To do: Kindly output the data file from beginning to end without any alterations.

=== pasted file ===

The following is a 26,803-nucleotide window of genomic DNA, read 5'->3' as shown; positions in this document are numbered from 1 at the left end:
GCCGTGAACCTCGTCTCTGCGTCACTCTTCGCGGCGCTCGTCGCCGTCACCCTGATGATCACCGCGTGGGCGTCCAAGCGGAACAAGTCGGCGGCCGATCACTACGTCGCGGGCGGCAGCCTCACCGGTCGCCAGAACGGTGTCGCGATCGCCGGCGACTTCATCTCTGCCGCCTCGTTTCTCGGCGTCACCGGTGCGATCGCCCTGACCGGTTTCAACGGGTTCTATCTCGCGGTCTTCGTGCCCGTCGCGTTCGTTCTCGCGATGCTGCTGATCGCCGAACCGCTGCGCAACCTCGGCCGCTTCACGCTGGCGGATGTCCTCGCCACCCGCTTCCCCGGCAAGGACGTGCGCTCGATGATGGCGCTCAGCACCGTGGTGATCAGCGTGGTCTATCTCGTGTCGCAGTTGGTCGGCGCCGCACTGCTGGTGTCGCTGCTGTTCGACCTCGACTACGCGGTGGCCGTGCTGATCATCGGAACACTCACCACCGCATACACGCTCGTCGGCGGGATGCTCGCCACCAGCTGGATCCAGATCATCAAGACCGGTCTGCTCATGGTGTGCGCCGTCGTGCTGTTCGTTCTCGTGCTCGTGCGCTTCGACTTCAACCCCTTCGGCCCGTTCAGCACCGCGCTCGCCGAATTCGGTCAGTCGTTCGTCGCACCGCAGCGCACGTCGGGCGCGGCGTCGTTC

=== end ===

The following is a 26,803-nucleotide window of genomic DNA, read 5'->3' as shown; positions in this document are numbered from 1 at the left end:
GCCGTGAACCTCGTCTCTGCGTCACTCTTCGCGGCGCTCGTCGCCGTCACCCTGATGATCACCGCGTGGGCGTCCAAGCGGAACAAGTCGGCGGCCGATCACTACGTCGCGGGCGGCAGCCTCACCGGTCGCCAGAACGGTGTCGCGATCGCCGGCGACTTCATCTCTGCCGCCTCGTTTCTCGGCGTCACCGGTGCGATCGCCCTGACCGGTTTCAACGGGTTCTATCTCGCGGTCTTCGTGCCCGTCGCGTTCGTTCTCGCGATGCTGCTGATCGCCGAACCGCTGCGCAACCTCGGCCGCTTCACGCTGGCGGATGTCCTCGCCACCCGCTTCCCCGGCAAGGACGTGCGCTCGATGATGGCGCTCAGCACCGTGGTGATCAGCGTGGTCTATCTCGTGTCGCAGTTGGTCGGCGCCGCACTGCTGGTGTCGCTGCTGTTCGACCTCGACTACGCGGTGGCCGTGCTGATCATCGGAACACTCACCACCGCATACACGCTCGTCGGCGGGATGCTCGCCACCAGCTGGATCCAGATCATCAAGACCGGTCTGCTCATGGTGTGCGCCGTCGTGCTGTTCGTTCTCGTGCTCGTGCGCTTCGACTTCAACCCCTTCGGCCCGTTCAGCACCGCGCTCGCCGAATTCGGTCAGTCGTTCGTCGCACCGCAGCGCACGTCGGGCGCGGCGTCGTTC